Saturday, November 16, 2013

Thoughts on 5 Films

1. Midnight's Children - I don't think I can express into words my love for this book. In college, I took a course on South Asian literature, simply because it fit into my schedule. I heard that it was a tough class and that the professor was intense, but I didn't really believe it (I went to a state college because that's all I could afford, and no offense, but none of the classes were particularly "tough") The first book we read, The God of Small Things, by Arundhati Roy had my interest because it was so different than anything I've read before. Coming from a public high school in Upstate NY, I can't say that I had much exposure to South Asian literature.  We had to write a paper at the end of each book, and on my first paper, I received a C. I admit that I hadn't put much effort into the paper, but I was still baffled by the C.  I asked the professor why the grade was so low and she said "I looked into your background, the paper is an A if I compare it to other students, but it's a C if I compare it to what I think you're capable of ". I was super pissed at this answer - it's not fair to hold someone to a higher standard and I gave many excuses (I worked a full-time job and a part-time job to afford school, rent, food etc.  I didn't have time to give my best effort). Then, we started reading Midnight's Children and I was absolutely blown away.  It helped that my professor was so passionate about Salman Rushdie and the history of India.  She would explain the significance of every word, the structure of every sentence, and how every inch of the story related to historical events.  I suddenly realized how lucky I was to have a professor who actually cared about what she was teaching, and invested time in her students.  I owed it to her (and myself) to give my best.  I've never put so much effort into anything as I did with my paper for Midnight's Children (and I only got a B+, with the comment "now I need you to start participating in class". Although, I received an A as my overall score.). This experience changed the way that I read books. Now, when I read something that I'm not familiar with, instead of glossing it over, I engage with it. I do background research, I look up cultural significance, etc.  I was happy to hear that they decided to make a film version, and that Rushdie was involved with the screenplay.  I thought seeing the story, visually, would be a moving experience.  It's an epic story about a man inherently linked to his nation, but for some reason it just doesn't work on-screen.  The pace was a little slow, the characters weren't fully developed and it doesn't feel as personal and as magical as the book did.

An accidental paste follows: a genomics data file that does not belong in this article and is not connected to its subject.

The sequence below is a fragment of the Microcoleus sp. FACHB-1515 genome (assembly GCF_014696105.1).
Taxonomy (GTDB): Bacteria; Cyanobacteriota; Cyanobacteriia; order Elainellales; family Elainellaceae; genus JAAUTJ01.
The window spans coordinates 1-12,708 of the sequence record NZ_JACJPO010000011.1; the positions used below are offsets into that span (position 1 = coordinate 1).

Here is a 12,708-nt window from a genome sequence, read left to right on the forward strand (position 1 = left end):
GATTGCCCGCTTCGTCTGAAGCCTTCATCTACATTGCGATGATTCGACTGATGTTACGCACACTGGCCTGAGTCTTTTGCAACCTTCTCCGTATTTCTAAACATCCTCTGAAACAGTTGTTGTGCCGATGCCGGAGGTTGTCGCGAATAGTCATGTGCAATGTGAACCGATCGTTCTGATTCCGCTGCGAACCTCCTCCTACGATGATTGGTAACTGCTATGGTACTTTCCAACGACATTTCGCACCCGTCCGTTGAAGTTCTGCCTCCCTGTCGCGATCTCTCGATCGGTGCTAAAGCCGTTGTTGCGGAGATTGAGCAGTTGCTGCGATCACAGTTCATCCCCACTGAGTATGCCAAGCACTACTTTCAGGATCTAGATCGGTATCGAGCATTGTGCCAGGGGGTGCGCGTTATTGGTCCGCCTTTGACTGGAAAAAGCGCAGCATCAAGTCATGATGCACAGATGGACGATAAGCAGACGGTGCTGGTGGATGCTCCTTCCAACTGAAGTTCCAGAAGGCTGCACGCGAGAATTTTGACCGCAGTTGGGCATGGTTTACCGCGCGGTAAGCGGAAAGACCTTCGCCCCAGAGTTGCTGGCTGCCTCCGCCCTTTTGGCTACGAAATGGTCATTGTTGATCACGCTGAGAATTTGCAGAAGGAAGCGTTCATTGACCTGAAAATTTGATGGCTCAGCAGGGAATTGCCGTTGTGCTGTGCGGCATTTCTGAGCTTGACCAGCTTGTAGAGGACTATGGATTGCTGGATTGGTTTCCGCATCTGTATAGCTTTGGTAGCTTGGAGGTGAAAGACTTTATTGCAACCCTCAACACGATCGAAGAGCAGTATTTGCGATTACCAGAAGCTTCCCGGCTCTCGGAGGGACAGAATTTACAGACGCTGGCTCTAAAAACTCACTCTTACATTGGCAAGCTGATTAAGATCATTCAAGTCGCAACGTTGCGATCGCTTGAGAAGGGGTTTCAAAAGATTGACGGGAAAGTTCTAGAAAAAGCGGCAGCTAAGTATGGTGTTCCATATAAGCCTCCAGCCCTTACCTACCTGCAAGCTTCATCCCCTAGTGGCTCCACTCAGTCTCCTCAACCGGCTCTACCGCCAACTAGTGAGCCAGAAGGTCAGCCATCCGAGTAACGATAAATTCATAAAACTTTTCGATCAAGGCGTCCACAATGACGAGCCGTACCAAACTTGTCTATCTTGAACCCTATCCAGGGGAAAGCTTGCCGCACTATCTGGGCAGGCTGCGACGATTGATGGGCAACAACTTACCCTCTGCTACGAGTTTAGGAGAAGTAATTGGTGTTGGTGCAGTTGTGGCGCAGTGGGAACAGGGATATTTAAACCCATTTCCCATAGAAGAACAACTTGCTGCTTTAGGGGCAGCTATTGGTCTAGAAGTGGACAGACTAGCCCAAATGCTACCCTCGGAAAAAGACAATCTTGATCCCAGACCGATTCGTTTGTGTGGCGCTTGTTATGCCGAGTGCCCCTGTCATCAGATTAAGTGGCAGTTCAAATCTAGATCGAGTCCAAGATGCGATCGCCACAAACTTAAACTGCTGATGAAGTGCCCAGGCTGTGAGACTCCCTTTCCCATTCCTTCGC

2. Iron Man 3 - I actually got really excited about this movie once the great reviews started pouring in - some claiming that Shane Black revived the Iron Man movies (after the super boring second one), but I'm going to have to disagree with the critics on this one.  It's only slightly better than the second one, and miles away from the awesomeness of the first one.  I hardly see Black's influence at all.  I found most of the movie annoying - Tony Stark having anxiety attacks, the Mandarin "twist", the stupid ending.  There were some bright spots - some of the action sequences, James Badge Dale (love him!) and of course, Downey Jr. is perfection.  Overall, I can't say that I'll remember any of it in a few weeks time (and I honestly, barely remember anything about the second one either).